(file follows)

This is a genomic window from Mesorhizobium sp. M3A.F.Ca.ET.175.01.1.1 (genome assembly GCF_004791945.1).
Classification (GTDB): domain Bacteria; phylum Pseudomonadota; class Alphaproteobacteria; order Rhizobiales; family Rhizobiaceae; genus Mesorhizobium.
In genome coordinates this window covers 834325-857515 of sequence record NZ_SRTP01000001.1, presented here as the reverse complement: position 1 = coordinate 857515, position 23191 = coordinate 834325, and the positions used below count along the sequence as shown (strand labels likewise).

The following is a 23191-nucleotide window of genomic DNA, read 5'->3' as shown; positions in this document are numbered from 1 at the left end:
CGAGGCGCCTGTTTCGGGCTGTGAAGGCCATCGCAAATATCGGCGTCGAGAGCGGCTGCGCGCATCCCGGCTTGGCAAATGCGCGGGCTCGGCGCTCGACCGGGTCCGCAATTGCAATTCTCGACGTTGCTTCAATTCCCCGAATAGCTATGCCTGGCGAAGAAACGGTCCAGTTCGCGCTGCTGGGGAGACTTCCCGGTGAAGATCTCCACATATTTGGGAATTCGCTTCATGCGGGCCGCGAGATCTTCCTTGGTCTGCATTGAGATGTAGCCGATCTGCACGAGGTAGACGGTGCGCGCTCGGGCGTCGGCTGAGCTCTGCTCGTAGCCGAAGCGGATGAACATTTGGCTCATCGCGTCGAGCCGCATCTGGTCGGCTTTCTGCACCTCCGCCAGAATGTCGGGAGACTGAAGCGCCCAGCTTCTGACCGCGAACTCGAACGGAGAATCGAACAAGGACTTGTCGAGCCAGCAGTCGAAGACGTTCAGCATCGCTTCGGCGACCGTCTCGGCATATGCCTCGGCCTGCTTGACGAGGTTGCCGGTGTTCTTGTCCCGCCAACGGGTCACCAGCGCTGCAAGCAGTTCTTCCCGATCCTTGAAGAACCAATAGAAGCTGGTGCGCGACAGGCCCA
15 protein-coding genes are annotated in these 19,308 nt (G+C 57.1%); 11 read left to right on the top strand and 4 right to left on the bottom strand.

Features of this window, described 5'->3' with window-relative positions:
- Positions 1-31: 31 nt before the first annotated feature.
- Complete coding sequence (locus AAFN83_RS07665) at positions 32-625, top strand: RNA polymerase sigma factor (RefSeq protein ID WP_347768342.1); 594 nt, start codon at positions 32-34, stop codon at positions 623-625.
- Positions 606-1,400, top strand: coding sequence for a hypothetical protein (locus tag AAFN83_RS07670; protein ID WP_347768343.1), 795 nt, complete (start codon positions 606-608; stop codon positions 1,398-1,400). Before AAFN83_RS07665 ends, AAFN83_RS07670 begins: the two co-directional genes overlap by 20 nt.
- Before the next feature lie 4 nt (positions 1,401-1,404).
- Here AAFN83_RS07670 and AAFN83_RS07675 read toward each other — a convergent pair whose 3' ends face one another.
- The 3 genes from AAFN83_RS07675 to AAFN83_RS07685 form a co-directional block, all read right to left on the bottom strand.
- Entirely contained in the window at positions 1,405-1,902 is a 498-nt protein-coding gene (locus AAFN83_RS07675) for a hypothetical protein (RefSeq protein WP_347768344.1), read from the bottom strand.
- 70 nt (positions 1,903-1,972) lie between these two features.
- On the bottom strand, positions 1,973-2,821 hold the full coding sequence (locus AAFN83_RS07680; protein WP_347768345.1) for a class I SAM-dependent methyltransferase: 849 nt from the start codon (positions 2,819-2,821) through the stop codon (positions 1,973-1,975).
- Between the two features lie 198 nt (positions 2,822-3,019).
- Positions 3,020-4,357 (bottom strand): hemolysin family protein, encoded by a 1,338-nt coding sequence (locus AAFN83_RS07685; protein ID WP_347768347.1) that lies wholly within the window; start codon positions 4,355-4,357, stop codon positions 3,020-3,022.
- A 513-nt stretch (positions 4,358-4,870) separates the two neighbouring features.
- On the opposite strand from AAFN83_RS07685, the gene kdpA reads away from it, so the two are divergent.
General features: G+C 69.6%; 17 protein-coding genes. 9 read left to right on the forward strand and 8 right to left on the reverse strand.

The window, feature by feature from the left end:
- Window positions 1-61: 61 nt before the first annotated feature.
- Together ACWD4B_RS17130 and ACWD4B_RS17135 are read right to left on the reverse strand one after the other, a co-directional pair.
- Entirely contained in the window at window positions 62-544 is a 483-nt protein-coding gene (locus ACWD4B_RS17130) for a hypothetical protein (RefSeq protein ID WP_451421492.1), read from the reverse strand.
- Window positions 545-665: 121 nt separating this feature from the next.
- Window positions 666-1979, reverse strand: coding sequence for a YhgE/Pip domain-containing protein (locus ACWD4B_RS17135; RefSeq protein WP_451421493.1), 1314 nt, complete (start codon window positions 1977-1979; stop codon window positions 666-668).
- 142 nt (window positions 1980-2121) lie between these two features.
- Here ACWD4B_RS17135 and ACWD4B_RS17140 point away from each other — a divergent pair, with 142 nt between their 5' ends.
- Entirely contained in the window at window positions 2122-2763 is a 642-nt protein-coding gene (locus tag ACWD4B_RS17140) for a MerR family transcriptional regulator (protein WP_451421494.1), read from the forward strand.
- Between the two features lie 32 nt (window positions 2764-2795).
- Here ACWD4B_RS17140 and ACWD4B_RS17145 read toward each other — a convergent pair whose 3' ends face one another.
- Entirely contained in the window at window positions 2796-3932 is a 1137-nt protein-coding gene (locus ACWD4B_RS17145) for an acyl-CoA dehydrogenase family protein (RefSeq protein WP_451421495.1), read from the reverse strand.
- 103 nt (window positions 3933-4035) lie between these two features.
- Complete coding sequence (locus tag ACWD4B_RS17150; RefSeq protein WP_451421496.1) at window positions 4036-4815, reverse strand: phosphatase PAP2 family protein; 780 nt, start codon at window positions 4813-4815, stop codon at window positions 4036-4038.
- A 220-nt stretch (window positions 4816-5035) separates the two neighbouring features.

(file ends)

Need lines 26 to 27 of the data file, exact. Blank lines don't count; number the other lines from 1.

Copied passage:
- Window positions 545-665: 121 nt separating this feature from the next.
- Window positions 666-1979, reverse strand: coding sequence for a YhgE/Pip domain-containing protein (locus ACWD4B_RS17135; RefSeq protein WP_451421493.1), 1314 nt, complete (start codon window positions 1977-1979; stop codon window positions 666-668).